The day wore on, a fish here and there, a dip now and then, plenty of fluids to drink. And then the thunderstorm blew up to the east and finally disappeared. I kept watching the sky, and sure enough, another big cloud started mushrooming to the west. Not good. It was getting close to 6 PM, and time to look for a campsite. The fishing had settled into the twin spin producing the best as the evening went along, and I kept fishing, cloud watching, and looking for a safe campsite. I wanted something with access to higher ground and next to short trees with no taller tree nearby. With all those huge gravel bars, ordinarily finding a campsite would be no problem, but I didn’t want something out in the middle of a wide open gravel bar where I was the highest point. I finally settled on the back of a narrower gravel bar where it rose into short sycamores. The thunder was rumbling and it was getting a little darker than what it should be at nearly 7 PM. I pitched the tent, dragged the canoe up alongside it, and ate a quick supper of ham and potato salad.

And then the percentages worked out again. The big cloud simply dissipated. A few drops of rain fell, but the thunder died away, and I retreated to the tent a lot more relaxed than I had been just a half hour earlier.

It was perfectly clear except for some fog on the hillsides when I awoke this morning. I quickly broke camp and began fishing with high early morning hopes. I paddled up the big pool I had been camped on, spooking an 18 inch class smallie that had been cruising the edge of the gravel bar. I caught one small fish back down through the pool, went through a wide riffle, and continued fishing the rocky bank on the left. But I noticed that most of the current was sweeping along the gravel bar on the right, and there was one nice log over there. With the fish I’d spooked above in mind, I made a long cast with my topwater to that log, and a big fish erupted on it…and missed. I tossed a Senko to the same place. Nothing.

And for a long time, that was the only excitement. It was a couple hours later when I fished down another deep, rocky pool fruitlessly. Near the lower end it shallowed to a just a couple of feet deep, the rocks disappeared…but there was one smallish log, about the diameter of my thigh, lying next to the bank. I tossed one of my home made walk the dog lures alongside it, about five feet away from the log, and with the second twitch a big wake came from the log and crashed into the lure. This 18 incher fought even harder than the one the day before; it was about the strongest fish I’ve hooked all year. But I got it in finally, and got another photo.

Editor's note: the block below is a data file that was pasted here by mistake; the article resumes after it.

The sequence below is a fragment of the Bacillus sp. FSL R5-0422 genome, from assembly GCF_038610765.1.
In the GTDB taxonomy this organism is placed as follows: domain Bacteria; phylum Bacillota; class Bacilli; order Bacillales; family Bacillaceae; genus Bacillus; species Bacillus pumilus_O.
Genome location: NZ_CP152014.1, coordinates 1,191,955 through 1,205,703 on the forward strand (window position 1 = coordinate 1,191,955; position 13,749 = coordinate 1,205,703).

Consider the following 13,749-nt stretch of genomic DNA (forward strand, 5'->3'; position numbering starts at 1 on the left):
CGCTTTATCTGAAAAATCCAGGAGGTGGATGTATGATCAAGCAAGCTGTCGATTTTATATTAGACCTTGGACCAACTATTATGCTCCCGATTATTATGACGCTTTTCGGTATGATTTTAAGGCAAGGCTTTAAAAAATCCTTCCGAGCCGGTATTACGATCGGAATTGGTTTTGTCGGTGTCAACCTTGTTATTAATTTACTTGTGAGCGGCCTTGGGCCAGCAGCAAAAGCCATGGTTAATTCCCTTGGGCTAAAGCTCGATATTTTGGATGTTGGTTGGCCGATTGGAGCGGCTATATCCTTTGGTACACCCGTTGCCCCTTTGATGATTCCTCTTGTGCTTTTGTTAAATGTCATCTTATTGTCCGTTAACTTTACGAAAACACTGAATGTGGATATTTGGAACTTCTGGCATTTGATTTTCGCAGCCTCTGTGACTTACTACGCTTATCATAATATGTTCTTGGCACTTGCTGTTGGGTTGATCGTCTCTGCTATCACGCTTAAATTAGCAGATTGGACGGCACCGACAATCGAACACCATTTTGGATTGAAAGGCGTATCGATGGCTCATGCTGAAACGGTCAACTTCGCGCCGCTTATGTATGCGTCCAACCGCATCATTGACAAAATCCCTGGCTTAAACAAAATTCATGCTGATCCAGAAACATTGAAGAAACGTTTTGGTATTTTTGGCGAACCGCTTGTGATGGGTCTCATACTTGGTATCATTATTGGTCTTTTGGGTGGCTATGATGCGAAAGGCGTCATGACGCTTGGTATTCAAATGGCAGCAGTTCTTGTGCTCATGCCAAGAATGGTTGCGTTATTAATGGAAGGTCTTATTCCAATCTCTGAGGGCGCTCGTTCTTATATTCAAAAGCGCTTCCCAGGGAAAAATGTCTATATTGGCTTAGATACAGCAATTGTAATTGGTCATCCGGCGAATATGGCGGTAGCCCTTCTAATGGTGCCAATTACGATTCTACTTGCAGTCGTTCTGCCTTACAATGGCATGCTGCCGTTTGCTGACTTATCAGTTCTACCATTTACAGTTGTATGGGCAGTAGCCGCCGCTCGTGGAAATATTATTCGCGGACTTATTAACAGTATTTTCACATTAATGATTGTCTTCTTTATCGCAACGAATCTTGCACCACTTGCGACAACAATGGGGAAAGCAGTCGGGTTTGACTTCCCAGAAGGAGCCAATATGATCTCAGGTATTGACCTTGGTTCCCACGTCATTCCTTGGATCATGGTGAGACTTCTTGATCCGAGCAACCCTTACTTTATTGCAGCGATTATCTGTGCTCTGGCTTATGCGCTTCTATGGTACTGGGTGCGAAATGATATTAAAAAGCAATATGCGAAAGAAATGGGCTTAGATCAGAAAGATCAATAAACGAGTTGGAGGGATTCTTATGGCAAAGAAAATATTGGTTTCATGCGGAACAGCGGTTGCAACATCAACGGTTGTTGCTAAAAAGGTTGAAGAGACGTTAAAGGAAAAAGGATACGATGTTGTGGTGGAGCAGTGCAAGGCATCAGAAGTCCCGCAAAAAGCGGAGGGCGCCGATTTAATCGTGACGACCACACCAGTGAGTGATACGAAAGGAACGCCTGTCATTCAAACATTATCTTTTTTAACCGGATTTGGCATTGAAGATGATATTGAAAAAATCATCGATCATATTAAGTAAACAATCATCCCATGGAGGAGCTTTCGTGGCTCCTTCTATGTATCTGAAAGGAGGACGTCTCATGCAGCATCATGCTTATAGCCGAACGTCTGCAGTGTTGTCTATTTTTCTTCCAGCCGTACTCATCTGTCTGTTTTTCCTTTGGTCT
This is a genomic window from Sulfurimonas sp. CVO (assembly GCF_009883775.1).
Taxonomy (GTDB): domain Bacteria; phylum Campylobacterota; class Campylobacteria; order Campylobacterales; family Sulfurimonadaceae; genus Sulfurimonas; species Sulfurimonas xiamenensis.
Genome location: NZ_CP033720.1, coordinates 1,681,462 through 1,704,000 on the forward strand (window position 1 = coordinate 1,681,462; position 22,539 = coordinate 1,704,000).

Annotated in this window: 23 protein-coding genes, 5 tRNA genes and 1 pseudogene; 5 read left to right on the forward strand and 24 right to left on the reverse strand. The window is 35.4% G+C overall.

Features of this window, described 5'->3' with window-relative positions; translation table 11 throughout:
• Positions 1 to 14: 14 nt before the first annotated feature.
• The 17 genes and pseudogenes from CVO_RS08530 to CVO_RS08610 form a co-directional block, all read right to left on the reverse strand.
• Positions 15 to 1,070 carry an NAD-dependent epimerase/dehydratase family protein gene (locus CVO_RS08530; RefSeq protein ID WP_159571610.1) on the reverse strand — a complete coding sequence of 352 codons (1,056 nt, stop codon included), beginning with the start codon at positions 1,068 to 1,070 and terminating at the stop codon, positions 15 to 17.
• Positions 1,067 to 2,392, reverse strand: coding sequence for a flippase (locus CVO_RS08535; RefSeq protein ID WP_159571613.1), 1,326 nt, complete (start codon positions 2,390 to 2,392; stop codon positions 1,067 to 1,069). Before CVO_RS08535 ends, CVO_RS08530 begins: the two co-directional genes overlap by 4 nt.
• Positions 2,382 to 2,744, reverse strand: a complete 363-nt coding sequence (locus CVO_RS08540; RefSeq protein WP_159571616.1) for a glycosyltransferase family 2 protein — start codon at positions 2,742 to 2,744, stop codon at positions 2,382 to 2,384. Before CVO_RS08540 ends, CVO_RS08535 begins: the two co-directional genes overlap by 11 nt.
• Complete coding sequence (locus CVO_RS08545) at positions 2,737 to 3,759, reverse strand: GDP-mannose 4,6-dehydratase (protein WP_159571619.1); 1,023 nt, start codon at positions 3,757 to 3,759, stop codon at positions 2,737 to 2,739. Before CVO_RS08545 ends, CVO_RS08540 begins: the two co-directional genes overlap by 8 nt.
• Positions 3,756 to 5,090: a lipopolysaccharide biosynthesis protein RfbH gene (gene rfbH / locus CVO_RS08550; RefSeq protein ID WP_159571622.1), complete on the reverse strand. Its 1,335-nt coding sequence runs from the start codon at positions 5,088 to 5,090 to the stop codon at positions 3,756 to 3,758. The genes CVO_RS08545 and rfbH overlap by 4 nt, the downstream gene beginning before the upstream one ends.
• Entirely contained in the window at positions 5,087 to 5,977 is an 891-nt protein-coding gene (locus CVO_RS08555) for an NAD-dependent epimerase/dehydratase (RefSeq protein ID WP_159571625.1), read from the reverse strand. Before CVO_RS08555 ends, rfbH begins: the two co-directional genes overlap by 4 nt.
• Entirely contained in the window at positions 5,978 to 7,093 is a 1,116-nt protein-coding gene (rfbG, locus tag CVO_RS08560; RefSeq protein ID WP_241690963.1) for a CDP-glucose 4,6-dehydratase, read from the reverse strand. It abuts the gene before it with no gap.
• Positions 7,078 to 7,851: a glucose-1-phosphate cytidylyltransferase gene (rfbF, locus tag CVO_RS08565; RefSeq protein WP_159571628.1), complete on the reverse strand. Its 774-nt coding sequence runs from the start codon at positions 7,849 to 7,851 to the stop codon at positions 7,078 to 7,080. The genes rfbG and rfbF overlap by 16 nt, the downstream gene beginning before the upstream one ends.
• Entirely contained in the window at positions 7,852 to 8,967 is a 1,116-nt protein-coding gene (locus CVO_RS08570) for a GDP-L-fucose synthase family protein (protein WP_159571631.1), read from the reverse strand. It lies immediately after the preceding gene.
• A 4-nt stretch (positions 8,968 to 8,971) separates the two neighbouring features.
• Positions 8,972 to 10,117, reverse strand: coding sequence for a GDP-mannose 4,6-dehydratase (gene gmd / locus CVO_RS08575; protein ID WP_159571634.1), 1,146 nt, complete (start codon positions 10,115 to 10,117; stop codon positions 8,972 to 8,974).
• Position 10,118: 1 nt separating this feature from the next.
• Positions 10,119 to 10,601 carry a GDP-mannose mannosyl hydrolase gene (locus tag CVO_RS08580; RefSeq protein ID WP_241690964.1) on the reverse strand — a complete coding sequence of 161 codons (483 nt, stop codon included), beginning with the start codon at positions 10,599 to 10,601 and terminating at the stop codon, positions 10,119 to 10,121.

Then it was back to the 11.5 inchers, with the occasional 13-14 incher, mostly coming on the twin spin and the homemade walk the dog lure. The buzzbait that had produced the best much of the day before was not doing well. The Highway K bridge came into sight a bit after noon, just as the clouds were starting to build and the wind was picking up. So things worked out well.

The other big problem with upper Black River is that those big gravel bars and shallow flats are just too inviting to the ATV crowd. Yes, it’s illegal these days, but every gravel bar was covered in ATV tracks and many of the riffles were obviously being crossed a lot. I’d forgotten just how pretty this river valley is. The bluffs aren’t spectacular, and the campgrounds are extensive in places, but there are some stretches that are simply gorgeous. But I can’t imagine the kind of zoo that much of it is on weekends when the ATVs and party floaters are out in force.